Commerzbank was probably not expecting such a resounding defeat.
Germany’s second-largest bank has been told by a court in Frankfurt that the dismissal of its former human resources chief, Ulrich Sieber, was unlawful. In a second blow, the same court told Commerzbank that it could not appeal the decision to the German federal court.
The judgment means Mr. Sieber, a former member of the bank's executive board who it said was dismissed as part of cutbacks, could technically retake his position at the state-supported Frankfurt-based institution.
The judges’ decision could make Mr. Sieber the first executive board member to successfully fight dismissal and obtain a legally-binding judgment while still under contract.
Mr. Sieber’s attorney, Peter Rölz, said he welcomed the decisions.
“Anything else would have been a fatal signal for the independence of executive boards,” Mr. Rölz said.
Worker protections are strong in Germany - employers cannot fire workers without giving reason. Under the law, employees can only be fired if they engage in misconduct, or if the company can prove the dismissal was necessary on economic grounds.
The bank’s non-executive supervisory board, which hires and fires top managers, eliminated Mr. Sieber's position in November 2013. He went to court, and won a first-round legal battle in April 2014, when a lower court ruled that board members can only be dismissed for “good cause.”
Good cause is usually understood to be personal misconduct.
The bank, however, argued that it had dismissed Mr. Sieber to send a message that it wasn’t only rank and file staff members who were vulnerable to the 5,200 job cuts the bank had just announced.
The plaintiff not only has the right to his board member salary, but is also entitled to reassume his position. Christoph Grigoleit, Professor of law
The Frankfurt judges agreed with the lower court that this reason was insufficient to fire Mr. Sieber. They said the bank had failed to show why it could not have employed Mr. Sieber until his contract ran out in May 2017, only a short time after the job cuts were to have been concluded.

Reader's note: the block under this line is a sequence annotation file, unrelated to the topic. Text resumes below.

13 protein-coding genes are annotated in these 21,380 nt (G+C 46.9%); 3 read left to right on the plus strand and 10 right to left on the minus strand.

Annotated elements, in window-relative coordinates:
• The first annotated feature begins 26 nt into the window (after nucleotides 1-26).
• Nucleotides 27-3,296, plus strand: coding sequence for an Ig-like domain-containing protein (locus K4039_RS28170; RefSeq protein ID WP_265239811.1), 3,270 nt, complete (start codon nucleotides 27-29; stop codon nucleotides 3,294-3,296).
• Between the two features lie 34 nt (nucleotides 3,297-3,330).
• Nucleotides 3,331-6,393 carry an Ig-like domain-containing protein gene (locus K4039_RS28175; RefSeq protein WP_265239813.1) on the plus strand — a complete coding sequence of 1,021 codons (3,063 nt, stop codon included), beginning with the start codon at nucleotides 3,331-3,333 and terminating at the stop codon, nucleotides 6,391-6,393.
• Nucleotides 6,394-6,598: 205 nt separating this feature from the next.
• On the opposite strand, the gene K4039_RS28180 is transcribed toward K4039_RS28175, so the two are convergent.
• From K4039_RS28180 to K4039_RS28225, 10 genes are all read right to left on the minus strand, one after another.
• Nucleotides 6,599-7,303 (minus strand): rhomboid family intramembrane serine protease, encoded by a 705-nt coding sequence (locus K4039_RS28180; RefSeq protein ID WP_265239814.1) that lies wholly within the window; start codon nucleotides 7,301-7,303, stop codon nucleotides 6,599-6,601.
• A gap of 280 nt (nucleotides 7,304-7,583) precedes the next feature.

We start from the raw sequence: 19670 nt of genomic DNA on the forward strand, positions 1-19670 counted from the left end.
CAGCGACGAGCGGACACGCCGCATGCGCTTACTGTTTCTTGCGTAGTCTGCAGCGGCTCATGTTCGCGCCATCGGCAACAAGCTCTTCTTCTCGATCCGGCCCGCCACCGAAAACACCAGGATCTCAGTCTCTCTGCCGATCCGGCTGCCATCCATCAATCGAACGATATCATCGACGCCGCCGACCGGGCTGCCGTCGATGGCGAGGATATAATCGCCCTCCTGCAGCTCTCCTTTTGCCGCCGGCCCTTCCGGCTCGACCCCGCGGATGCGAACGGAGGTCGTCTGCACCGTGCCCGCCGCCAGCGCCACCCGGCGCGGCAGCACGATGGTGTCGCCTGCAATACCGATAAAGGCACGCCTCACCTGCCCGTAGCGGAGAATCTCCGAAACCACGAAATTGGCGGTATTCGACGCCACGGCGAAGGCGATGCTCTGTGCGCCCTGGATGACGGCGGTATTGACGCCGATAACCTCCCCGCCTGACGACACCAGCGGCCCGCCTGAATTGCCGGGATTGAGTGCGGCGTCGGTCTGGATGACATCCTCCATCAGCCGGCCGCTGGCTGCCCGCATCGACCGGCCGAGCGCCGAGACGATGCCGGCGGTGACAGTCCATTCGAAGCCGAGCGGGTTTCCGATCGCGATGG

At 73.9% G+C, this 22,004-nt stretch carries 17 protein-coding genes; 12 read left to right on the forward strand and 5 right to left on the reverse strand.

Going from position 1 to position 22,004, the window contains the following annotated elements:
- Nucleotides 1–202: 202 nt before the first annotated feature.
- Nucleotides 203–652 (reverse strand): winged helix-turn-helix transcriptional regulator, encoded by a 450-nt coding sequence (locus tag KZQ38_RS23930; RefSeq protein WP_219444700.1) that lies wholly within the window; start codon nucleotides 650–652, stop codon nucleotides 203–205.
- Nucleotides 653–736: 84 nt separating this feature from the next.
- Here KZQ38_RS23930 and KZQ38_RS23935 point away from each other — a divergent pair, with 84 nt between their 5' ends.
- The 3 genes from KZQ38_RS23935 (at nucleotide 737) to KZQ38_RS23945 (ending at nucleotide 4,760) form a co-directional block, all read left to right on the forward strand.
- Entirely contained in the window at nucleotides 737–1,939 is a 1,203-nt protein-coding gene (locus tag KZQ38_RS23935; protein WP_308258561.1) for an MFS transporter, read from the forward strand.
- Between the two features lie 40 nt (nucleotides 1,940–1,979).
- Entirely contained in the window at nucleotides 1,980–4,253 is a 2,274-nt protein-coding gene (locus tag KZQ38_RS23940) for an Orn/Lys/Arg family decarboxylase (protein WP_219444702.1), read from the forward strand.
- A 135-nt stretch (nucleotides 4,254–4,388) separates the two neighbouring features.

What is particularly painful to the bank and its high-profile German law firm, Hengeler Müller, is that the higher court judges did not allow an appeal.
“That means the legal situation was so unambiguous that the higher court judges didn’t even think it necessary to have it reviewed by the next court of appeal,” said Mr. Rölz.
The bank can fight the denial of leave to appeal, but this would be akin to a legal last straw.
Hans Christoph Grigoleit, a law professor at the Ludwig Maximilian University in Munich, said: “Statistically, a complaint against the denial of leave to appeal has very little chance of success.”
The failure to get the decision overturned could have curious, uncomfortable consequences for Commerzbank, which was bailed out by the German government at the height of the 2008 financial crisis and is still part-owned by the state.
“If the judgment becomes final, then the plaintiff not only has the right to his board member salary during the contract period, but is also entitled to re-assume his position as a full-fledged member of the board,” said Mr. Grigoleit.
That could indeed become reality. Should the Federal Court not allow an appeal - and such a decision doesn't normally take more than a year - the ruling could become final while Mr. Sieber is still under contract.
Still, it appeared unlikely that Mr. Sieber would actively return to his position. Until the appeal is rejected, the executive board dismissal can remain in effect.
“In this case, the decisions made by the board in the meantime remain valid,” said Andreas Cahn, a professor of law at Goethe University in Frankfurt.
Commerzbank’s chairman, Martin Blessing, has shown little inclination to reinstate his former colleague. At the bank’s annual press conference last week, he said he could “actually rather not envision” a return of Mr. Sieber.
Commerzbank has yet to decide how it will proceed. “We have taken note of the decision,” said a spokesman for the bank. “The bank will study its right to appeal.”
The supervisory board will probably make a decision on what to do by mid-March, but the institution is sure to have an interest in exhausting all legal possibilities.
The author is a financial editor with Handelsblatt in Frankfurt, covering banks and their regulators. To contact the author: [email protected]